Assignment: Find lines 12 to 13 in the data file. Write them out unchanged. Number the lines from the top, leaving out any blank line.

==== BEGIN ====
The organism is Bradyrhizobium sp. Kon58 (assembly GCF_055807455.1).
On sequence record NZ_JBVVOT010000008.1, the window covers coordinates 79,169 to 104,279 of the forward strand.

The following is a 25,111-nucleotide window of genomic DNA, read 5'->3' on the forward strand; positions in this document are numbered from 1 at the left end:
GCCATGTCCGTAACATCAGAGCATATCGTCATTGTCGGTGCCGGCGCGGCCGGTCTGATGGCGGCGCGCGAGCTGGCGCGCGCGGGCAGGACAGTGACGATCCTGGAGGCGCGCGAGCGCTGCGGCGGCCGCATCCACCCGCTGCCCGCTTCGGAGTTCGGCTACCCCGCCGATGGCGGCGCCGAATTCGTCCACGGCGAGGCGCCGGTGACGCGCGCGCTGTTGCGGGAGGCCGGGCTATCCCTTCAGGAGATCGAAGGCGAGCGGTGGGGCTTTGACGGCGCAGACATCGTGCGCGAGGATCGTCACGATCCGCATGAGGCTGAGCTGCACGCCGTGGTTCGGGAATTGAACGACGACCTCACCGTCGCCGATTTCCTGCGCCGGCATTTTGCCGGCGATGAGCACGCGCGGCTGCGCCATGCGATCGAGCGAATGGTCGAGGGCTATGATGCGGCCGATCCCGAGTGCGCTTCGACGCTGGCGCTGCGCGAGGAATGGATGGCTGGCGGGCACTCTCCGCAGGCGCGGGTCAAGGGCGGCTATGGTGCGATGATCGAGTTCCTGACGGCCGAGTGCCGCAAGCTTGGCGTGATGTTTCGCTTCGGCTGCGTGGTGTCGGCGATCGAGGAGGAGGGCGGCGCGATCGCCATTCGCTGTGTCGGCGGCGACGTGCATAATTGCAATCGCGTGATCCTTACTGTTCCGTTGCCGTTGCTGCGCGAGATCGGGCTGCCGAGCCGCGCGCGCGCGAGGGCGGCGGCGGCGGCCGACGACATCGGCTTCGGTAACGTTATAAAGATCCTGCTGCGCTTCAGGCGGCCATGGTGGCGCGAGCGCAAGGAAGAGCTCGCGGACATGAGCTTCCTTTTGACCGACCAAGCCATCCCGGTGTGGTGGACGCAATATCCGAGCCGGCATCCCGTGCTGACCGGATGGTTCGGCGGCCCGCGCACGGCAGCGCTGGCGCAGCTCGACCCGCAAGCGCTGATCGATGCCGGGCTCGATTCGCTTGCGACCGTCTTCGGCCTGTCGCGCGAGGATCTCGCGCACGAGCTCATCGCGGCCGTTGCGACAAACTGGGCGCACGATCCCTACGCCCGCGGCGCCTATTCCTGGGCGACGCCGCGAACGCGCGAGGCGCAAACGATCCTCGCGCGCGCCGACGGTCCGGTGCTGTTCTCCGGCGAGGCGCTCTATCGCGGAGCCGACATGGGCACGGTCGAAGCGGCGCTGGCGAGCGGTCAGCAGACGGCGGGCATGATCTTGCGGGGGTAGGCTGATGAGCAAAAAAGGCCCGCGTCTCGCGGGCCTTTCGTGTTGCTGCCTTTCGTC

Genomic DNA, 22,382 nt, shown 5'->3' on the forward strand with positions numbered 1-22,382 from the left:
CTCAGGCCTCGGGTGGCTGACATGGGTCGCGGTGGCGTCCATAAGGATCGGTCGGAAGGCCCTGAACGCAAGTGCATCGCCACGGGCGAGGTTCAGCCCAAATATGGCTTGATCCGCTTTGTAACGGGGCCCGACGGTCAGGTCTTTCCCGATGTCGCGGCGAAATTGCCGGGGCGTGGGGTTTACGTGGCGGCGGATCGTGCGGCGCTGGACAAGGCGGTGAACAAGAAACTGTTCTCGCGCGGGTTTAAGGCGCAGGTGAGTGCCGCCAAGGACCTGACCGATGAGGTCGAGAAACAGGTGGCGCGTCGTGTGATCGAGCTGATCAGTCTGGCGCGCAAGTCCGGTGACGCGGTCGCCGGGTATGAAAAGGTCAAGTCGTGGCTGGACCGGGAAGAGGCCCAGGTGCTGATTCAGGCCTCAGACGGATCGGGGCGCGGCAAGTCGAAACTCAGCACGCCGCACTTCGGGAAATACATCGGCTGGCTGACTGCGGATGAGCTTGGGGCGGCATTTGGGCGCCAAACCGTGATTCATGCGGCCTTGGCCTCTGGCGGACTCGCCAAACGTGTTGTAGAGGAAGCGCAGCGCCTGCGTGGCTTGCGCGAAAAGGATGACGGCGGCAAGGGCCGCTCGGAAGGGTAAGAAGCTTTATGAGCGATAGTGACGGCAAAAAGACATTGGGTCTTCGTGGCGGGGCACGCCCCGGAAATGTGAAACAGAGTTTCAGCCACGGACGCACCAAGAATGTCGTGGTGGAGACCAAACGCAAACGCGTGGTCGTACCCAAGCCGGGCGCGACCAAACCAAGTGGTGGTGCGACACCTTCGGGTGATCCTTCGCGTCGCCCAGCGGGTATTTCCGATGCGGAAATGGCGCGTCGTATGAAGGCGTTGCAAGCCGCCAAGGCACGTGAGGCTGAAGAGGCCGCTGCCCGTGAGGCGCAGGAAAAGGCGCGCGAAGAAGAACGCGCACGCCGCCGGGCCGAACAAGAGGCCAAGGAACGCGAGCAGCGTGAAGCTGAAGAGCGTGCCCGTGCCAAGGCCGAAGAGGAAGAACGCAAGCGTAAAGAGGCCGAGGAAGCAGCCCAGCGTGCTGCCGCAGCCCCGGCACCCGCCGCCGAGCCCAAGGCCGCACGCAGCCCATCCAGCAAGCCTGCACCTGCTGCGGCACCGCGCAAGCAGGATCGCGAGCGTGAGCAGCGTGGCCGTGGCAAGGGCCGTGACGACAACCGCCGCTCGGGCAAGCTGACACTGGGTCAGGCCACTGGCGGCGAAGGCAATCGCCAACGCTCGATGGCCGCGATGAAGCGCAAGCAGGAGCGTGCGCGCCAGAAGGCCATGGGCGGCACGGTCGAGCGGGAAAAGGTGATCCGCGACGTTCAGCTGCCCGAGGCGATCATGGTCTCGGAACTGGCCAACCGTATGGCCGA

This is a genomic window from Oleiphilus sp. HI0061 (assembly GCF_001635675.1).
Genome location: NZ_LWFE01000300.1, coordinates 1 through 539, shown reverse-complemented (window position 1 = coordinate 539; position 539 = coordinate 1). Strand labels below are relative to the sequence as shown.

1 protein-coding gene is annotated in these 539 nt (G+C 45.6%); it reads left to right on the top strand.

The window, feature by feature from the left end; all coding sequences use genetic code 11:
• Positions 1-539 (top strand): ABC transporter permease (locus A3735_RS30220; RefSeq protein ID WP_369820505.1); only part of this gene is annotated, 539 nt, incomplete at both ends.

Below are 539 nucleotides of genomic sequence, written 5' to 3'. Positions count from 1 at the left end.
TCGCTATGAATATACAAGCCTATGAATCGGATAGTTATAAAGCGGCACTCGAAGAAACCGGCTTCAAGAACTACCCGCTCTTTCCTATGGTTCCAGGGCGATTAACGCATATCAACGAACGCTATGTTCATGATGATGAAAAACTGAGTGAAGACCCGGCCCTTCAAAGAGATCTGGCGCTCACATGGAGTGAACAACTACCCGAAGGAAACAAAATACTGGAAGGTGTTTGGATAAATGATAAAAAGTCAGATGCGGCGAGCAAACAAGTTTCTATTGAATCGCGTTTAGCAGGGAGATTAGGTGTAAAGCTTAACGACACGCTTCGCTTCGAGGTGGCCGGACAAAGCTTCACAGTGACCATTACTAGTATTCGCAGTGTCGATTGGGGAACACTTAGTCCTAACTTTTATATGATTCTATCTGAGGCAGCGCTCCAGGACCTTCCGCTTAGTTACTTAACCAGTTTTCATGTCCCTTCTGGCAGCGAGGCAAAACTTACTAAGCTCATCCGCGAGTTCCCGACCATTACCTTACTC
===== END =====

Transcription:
Below are 539 nucleotides of genomic sequence, written 5' to 3'. Positions count from 1 at the left end.
TCGCTATGAATATACAAGCCTATGAATCGGATAGTTATAAAGCGGCACTCGAAGAAACCGGCTTCAAGAACTACCCGCTCTTTCCTATGGTTCCAGGGCGATTAACGCATATCAACGAACGCTATGTTCATGATGATGAAAAACTGAGTGAAGACCCGGCCCTTCAAAGAGATCTGGCGCTCACATGGAGTGAACAACTACCCGAAGGAAACAAAATACTGGAAGGTGTTTGGATAAATGATAAAAAGTCAGATGCGGCGAGCAAACAAGTTTCTATTGAATCGCGTTTAGCAGGGAGATTAGGTGTAAAGCTTAACGACACGCTTCGCTTCGAGGTGGCCGGACAAAGCTTCACAGTGACCATTACTAGTATTCGCAGTGTCGATTGGGGAACACTTAGTCCTAACTTTTATATGATTCTATCTGAGGCAGCGCTCCAGGACCTTCCGCTTAGTTACTTAACCAGTTTTCATGTCCCTTCTGGCAGCGAGGCAAAACTTACTAAGCTCATCCGCGAGTTCCCGACCATTACCTTACTC